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Bridging American Folk With Her Latin Roots, Gaby Moreno Is Beyond Categorization

Gaby Moreno (Courtesy)
Gaby Moreno (Courtesy)
This article is more than 4 years old.

Long before winning a Latin Grammy or appearing on Chris Thile’s "Live From Here," Gaby Moreno started out where so many singers begin: in her parents’ record collection. In her particular case, the defining album happened to be one of her mother’s favorites, Federico Moreno Torroba’s all-singing narrative tale "Luisa Fernanda."

“When I was 5 years old, she would play that record all the time,” Moreno says of that deeply influential romantic zarzuela, an operatic form of Spanish-language music. “That’s how she discovered I could sing.”

Genre has never been a hindrance for Moreno but instead a boon to her songcraft. Bridging American folk and blues with her Latin roots falls very much in line with her boundless discography, one that surprises almost as often as it captivates.

“There’s a word in Spanish I like to tell people who ask me what genre my music is,” she says, with a laugh — degenerado, or, in English, degenerate. “I love that word and it pretty much fits what I do.”

Neither traditionalist nor radical for radicalism’s sake, Moreno’s music can bop to a classic R&B groove, sway like noirish lounge, or rattle like a piano in a saloon. Her style, assuming one were foolish enough to attempt to categorize it, is hers and hers alone, engrossing in its emotive quality and expertly drawn from the diverse soundtrack of her eventful musical life.

Case in point, lately she has been actively writing Americana and bluegrass songs. “Those styles, I wasn’t so familiar with years ago,” she says. “It’s taking me to school!” Notably, her take on all of these musical traditions come with Spanish lyrics, a rarity to say the least.

Moreno will be performing at Club Passim in Cambridge on Thursday, Feb. 28.

Growing up in Guatemala, Moreno listened avidly to whatever she could get her hands on, her broad tastes hinting at her future as a multilingual songwriter unafraid of tackling seemingly disparate genres. From classical recordings to Disney musicals, she immersed herself in song, her interests encouraged by a clan of fellow creatives.

“I come from a very artistic family, though not so much in a musical way,” Moreno says. Her grandparents were actors and poets; her father and mother, an international music promoter and a radio personality, respectively.

Building upon that supportive foundation, an enlightening family vacation to New York City exposed Moreno to a litany of unfamiliar sounds and styles. At the cusp of adolescence, it was on that trip that she first discovered blues, jazz and soul.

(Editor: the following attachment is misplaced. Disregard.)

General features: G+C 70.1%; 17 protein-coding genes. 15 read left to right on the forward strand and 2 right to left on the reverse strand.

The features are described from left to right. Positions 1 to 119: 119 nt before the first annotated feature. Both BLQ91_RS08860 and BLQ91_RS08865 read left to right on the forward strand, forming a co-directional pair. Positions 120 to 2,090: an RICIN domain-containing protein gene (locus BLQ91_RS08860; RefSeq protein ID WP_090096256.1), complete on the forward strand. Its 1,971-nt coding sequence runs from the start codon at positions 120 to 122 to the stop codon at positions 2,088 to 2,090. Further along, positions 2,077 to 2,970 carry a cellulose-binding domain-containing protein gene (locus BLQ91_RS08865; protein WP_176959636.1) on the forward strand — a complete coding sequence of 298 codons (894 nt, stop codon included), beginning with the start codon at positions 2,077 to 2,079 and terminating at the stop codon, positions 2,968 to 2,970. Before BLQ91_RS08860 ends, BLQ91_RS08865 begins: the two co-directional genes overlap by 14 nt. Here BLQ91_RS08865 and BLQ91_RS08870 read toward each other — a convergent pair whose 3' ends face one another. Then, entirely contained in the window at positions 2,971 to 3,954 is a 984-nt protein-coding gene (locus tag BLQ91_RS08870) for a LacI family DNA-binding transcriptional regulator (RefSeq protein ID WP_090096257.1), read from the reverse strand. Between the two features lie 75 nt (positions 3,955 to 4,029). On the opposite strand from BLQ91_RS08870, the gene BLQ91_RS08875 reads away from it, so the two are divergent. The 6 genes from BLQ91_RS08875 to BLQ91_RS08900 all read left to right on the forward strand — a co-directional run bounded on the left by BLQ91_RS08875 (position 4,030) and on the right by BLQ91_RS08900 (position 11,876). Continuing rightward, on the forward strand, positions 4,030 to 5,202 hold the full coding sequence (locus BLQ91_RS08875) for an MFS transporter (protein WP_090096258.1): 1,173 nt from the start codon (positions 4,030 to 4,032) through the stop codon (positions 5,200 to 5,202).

Not long after turning 19, Moreno made the move to Los Angeles in 2000 by way of a student visa, while making her entry in the business. “It was really a different time,” she recalls of these early years, during which she signed with three different labels while navigating the industry’s pitfalls and promises. “I kept doubting myself,” she adds, having considered returning home after being dropped repeatedly by these companies without having recorded anything.

Though Moreno’s career may have taken a circuitous path, several of its twists and turns led to the kinds of extraordinary opportunities that characterize the singularity of her rise.

Her self-released debut "Still The Unknown" ended up in the hands of Tracy Chapman, who subsequently brought her on tour. Since then, she’s shared the stage with a stunning assortment of headliners, including Andrea Bocelli, Ani DiFranco, Hugh Laurie and Van Dyke Parks.

One of Moreno’s champions was Ricardo Arjona, a fellow Guatemalan singer-songwriter similarly disenchanted with the business. A kindred spirit, he signed her to his Metamorfosis vanity imprint, providing her with an artist-friendly environment where she could thrive. “He gave me a lot of freedom,” she says, quite the contrast from her previous industry experiences at other labels.

There, Moreno found critical acclaim and recognition following 2012’s "Postales," a soulful and mature folk pop effort conducted primarily in Spanish. The record led to her winning Best New Artist at the Latin Grammys the following year, beating out nine other contenders including present day hitmaker Maluma.

She has since put out three full-lengths through Metamorfosis, the most recent being 2016’s Grammy-nominated "Ilusión."

A core figure on "Live From Here," Moreno currently bears the auspicious title of duet partner, regularly appearing with Chris Thile as part of the house band. “Every time I get to be on the show is such a treat, such a blessing,” she says, delighted at the chance to sing both in Spanish as well as English on the program. “He’s incredibly generous and lets me play one of my own songs at every show.”

Though the originating genre seeds of a given Moreno song may vary, the ensuing germination inevitably yields distinctive results that only she could produce. “I feel that what you have to say and what you have to express is the most important thing,” she says. “At the end of the day, if you can sing that song, just you and your guitar, that’s pretty powerful.



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